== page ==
We recently had a virtual conference with marketers and agency leaders. One of the panellists mentioned that they might have more creative work to do but everything is not resulting in revenue.  How has it been for DDB Mudra? 

Clients don’t produce work without the expectation of some sort of business outcome – long and/or short term; brand and/or buy. If we’re doing work, there is a return on it either now or in the future. So it’s like that with the work we’re doing too. It’s a different matter that it feels like a lot more work, but that’s because of the demanding circumstances in which work is being created and not a work-revenue relationship issue. I think the bigger question is whether or not there is a genuine need to do a certain thing at this time and working with clients to help them make that decision. And that answer varies from market-to-market and category-to-category. 

What impact are you expecting on your cash registers? 

We run a January-December fiscal year and ended Q1 better than planned. It is impossible to answer this question with complete honesty or certainty as we are only three weeks into the second quarter. Needless to say, we are definitely not expecting the kind of results that we had in the last five quarters. We’re not in denial about the economy. The next few months are going to be tough. We will have to acknowledge the situation and not pretend that everything is hunky-dory. Regardless of how quickly the lockdown is lifted, the problem isn’t going away in a hurry. 

Until you sort out the human risk, nothing will make sense. 

Yes, it is a human crisis and human resources are facing the wrath across industries. How is it going to be in the advertising industry? Are there going to be pay cuts, layoffs, or any other harsh measures?

It is too early to answer this question. Until four weeks ago, we were closing our first quarter, and the situation was really different. These decisions are a function of how the economy responds through the quarter. As far as marketers are concerned, the stakes are high. They have factories and capital locked up. The numbers are much more daunting on that side. It’s inevitable that their decisions will have a bearing on our industry as well. 

Once the medical and human side of this gets cleared, the situation will be quite different. That has to be everyone’s priority right now. I hope that the extent of this difficulty can be managed and we can make a phased recovery. And that in doing so, the human cost, both from the medical and economic point of view can be contained.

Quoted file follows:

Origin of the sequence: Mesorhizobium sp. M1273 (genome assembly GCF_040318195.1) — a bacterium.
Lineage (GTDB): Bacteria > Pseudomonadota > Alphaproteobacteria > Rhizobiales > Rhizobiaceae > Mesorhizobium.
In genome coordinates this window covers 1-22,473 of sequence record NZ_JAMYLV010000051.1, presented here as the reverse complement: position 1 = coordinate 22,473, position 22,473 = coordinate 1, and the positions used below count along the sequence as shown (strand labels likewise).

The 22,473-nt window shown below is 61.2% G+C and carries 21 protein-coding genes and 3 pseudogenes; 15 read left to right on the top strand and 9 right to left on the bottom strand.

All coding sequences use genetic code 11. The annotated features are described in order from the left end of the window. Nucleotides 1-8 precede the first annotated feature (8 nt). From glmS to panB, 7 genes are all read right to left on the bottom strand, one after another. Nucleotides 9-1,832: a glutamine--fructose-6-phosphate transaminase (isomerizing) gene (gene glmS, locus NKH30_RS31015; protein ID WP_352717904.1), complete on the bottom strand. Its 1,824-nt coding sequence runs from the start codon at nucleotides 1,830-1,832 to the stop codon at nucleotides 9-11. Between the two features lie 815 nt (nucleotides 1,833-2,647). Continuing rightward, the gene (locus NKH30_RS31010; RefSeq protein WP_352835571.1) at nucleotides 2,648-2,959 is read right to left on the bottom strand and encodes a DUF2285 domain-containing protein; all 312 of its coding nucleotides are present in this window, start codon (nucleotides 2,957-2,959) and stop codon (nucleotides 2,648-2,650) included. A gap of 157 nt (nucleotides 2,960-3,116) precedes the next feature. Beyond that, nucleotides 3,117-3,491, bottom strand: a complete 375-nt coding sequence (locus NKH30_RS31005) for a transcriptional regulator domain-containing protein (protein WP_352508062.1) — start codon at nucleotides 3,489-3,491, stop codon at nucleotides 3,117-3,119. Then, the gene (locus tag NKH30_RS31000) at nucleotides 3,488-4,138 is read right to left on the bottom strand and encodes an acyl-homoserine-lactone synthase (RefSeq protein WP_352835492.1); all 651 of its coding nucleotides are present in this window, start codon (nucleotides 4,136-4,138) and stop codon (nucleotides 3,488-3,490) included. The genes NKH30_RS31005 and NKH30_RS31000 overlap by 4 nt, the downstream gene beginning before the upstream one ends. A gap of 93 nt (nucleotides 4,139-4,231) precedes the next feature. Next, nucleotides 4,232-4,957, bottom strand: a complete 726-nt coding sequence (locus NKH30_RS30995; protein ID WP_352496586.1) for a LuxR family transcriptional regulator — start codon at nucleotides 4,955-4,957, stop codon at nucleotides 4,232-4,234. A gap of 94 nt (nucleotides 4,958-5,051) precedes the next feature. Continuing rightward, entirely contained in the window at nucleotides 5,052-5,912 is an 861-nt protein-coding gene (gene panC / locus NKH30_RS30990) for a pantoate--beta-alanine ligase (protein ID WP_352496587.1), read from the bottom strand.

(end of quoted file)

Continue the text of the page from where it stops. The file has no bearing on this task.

What are you expecting from the “new normal”? How are you prepared to deal with that? 

I think the idea of the “new normal” is a little misleading. The situation, in India, is a few weeks in and at best a few months in other parts of the world. No one has a plan for the scenarios that we are seeing today. To suggest that we can be prepared for something, we should be able to visualise that something. 

And right now, it is at best an imperfect picture. We have to be prepared to keep changing and refining our response as we go along. 

Who knows what the “new normal” is. Will it change everything? 

If there’s one thing human history teaches us it is that while change is inevitable, we are also very quick to go back to certain habits and act of certain fundamental instincts. It’s our job to work through both those forces to makes sense of things.

As far as this moment in history is concerned, I certainly hope it draws our attention to the need to focus on the things that really matter. Our collective attentions as communities, businesses and citizen must be drawn to the huge inequalities and gaps in access to opportunity and means in society. We have to find a way to bring health, education, the environment and social infrastructure centerstage. That’s what the new normal ought to look like. Time will tell.

We are prepared for change. It starts with the skills and capabilities. We have what it takes and a commitment to learn what we don’t know. As a group with talented people who are as comfortable with brands and creativity as they are with technology and design. I feel confident that we’re up for it. 

The second important thing in dealing with change is the organisation’s culture and I couldn’t be more confident on that front.

Finally, our deep and long-standing relationships with our clients. We’ve worked with many of them through thick and thin. We will do that again. The degree of partnership with clients is critical - being a part of the solution and shaping this future together.